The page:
Aleppo crucial to both regime and opposition |
Arab News - 29 July, 2012
Author: Sara Hussein
The battle between fighters and regime for Syria's second city Aleppo is a crucial battle that could determine the trajectory of the more than 16-month uprising against President Bashar Assad, experts say.
Troops and fighters are massing in and around the city, and Al-Watan newspaper, which is close to the regime, pulled no punches describing the fighting in the northern commercial hub.
"Aleppo: the mother of all battles," it declared, reporting an Arab diplomatic source had said: "Aleppo will be the last battle waged by the Syrian army to crush the terrorists, and after that Syria will emerge from the crisis."
"It's an extremely important battle for the two sides," said Ignace Leverrier, a former diplomat and author of the blog "An Eye on Syria."
"For the regime, the city represents an important center because it's a commercial town where it has many allies, particularly in the merchant class."
For the fighters, Aleppo is "the key to northern Syria and to the possibility of creating a safe zone," he added, saying fighters could try to "replicate in a way the Libya model, with Benghazi."
The eastern city of Benghazi, which fell early in the uprising against Muammar Qaddafi, became a base for rebels as they battled to overthrow the Libyan regime.
In particular, Leverrier said, Aleppo could provide refuge for the families of deserting soldiers.
"There are many soldiers who want to desert but haven't been able to because they are afraid of reprisals against their families," he said.
Riad Kahwaji, director of the Institute for Near East and Gulf Military Analysis, called Aleppo "vital" for both sides.
He also raised the prospect of an opposition "safe zone" with Aleppo at its heart.
"If you have Aleppo then virtually you have Idlib," he said of the region just southwest of Aleppo, much of which has been claimed by the opposition fighters.
"So you're going to have all that enclave becoming a safe zone for the rebels, from where they will be able to organize, train, get all the arms needed for a major onslaught on the regime forces."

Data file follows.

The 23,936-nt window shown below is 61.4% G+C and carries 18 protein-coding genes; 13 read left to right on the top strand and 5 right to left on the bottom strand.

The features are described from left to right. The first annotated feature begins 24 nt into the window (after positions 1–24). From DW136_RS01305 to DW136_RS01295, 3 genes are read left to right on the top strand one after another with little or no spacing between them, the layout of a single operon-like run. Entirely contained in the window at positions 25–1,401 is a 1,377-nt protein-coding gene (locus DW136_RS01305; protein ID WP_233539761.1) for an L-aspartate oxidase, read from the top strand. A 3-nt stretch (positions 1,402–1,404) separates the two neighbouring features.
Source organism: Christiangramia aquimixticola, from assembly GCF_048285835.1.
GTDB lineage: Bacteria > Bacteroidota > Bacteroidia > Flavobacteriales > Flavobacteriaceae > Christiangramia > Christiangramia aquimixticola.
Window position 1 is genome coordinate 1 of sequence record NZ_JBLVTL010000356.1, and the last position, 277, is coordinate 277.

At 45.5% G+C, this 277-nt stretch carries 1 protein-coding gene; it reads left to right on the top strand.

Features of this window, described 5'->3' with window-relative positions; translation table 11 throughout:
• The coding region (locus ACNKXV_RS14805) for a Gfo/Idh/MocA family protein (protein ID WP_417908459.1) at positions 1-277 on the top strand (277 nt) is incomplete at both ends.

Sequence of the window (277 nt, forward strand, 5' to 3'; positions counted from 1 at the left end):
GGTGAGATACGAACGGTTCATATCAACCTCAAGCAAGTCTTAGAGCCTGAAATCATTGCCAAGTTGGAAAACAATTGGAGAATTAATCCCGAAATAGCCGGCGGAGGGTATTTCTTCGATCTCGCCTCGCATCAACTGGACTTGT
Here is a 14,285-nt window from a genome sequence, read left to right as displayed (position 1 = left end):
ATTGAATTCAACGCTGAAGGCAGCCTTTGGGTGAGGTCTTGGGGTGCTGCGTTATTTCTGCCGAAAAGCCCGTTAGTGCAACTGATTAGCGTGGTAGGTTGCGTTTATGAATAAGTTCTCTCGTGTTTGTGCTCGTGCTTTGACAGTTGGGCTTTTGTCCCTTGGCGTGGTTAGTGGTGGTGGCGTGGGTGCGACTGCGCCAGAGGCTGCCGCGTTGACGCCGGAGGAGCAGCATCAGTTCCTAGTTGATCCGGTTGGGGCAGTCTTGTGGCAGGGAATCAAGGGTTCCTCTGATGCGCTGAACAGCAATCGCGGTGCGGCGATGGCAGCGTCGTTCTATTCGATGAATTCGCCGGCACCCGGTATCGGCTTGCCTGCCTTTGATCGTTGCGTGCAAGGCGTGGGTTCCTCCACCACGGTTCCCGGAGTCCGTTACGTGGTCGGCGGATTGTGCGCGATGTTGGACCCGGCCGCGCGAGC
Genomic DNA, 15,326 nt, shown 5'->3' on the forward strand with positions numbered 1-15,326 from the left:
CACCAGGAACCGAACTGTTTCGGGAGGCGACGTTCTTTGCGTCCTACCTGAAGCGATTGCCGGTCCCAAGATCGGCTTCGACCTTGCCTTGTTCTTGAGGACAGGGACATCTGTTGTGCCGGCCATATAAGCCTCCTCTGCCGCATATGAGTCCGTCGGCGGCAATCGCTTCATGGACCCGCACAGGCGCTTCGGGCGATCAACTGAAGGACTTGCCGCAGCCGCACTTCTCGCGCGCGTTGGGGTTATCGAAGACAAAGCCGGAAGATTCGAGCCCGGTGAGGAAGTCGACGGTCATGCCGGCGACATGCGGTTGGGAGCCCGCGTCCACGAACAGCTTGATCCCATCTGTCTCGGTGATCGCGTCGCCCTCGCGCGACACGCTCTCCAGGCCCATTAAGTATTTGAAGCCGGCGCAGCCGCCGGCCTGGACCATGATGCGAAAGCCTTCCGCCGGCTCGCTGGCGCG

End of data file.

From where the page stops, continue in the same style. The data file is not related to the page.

The regime recognizes the danger of a potential rebel stronghold, Kahwaji said, and will battle fiercely to prevent it.
"Aleppo remains a center of gravity," he said. "Its collapse will signal a strong blow to the regime and it will also testify to the growing strength of the revolution in Syria."
Salman Shaikh, director of the Brookings Institution's Doha Center, said the fighters had already dealt the regime a blow by contesting the city.
"It's done a huge amount of damage to the regime," he said. "It's unthinkable that this would have been the case two or three weeks ago."
He said the regime would commit major firepower to the battle in a bid to deny the opposition fighters a stronghold base.
"I do expect the regime to be using great force, and unleashing all its arsenal if it needs to," he said.
"If Aleppo is declared a free city like Benghazi was, then we will be moving toward an end state. But I think there's still a long battle ahead."
Home to 2.5 million people, Aleppo had been largely excluded from violence, but became a new front in the fighting after the regime redeployed forces to Damascus in a bid to regain opposition-held districts in the capital.
The opposition took advantage of the relative gap in the regime's defenses to make a play for control in Aleppo, sparking fierce clashes that prompted both sides to call in reinforcements.
On Thursday, a security source said the regime was sending special forces to the city, along with convoys of troops already dispatched northwards.
He said the rebels had also sent between 1,500 and 2,000 fighters from the surrounding area into the city, where some 2,000 were already engaged in battle.
The experts said neither the regime nor the opposition could expect an easy victory.
Kahwaji said troops being ambushed by fighters on the way to Aleppo were arriving "with broken morale."
But Leverrier pointed out that the regime can still count on some support inside the city, "particularly among certain tribes that were rewarded for having helped the regime in its fight against the Muslim Brotherhood in the 1980s."
A decisive factor, he said, could be the Kurdish community, which makes up 20 percent of the city.
"There have been deep divisions among the Kurds," he said. "If they go with the rebels the regime will be in real difficulty. If they go with the regime, it will be hard for the opposition to win."